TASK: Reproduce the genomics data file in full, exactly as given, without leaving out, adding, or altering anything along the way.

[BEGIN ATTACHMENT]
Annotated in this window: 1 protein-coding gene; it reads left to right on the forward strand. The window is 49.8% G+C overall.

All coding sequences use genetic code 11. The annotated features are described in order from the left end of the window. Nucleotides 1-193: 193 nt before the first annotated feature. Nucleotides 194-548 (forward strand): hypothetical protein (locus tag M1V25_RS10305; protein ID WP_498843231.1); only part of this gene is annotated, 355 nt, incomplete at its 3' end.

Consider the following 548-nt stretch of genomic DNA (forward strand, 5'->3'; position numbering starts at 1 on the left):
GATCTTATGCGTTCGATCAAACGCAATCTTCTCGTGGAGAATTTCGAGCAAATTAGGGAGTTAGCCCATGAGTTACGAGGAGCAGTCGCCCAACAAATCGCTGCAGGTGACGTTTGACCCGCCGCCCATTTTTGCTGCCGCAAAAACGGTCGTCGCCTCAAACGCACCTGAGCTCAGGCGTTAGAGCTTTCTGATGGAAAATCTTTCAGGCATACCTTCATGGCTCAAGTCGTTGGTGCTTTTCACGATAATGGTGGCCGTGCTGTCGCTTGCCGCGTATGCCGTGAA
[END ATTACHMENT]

Annotated in this window: 1 protein-coding gene; it reads left to right on the forward strand. The window is 49.8% G+C overall.

All coding sequences use genetic code 11. The annotated features are described in order from the left end of the window. Nucleotides 1-193: 193 nt before the first annotated feature. Nucleotides 194-548 (forward strand): hypothetical protein (locus tag M1V25_RS10305; protein ID WP_498843231.1); only part of this gene is annotated, 355 nt, incomplete at its 3' end.

Consider the following 548-nt stretch of genomic DNA (forward strand, 5'->3'; position numbering starts at 1 on the left):
GATCTTATGCGTTCGATCAAACGCAATCTTCTCGTGGAGAATTTCGAGCAAATTAGGGAGTTAGCCCATGAGTTACGAGGAGCAGTCGCCCAACAAATCGCTGCAGGTGACGTTTGACCCGCCGCCCATTTTTGCTGCCGCAAAAACGGTCGTCGCCTCAAACGCACCTGAGCTCAGGCGTTAGAGCTTTCTGATGGAAAATCTTTCAGGCATACCTTCATGGCTCAAGTCGTTGGTGCTTTTCACGATAATGGTGGCCGTGCTGTCGCTTGCCGCGTATGCCGTGAA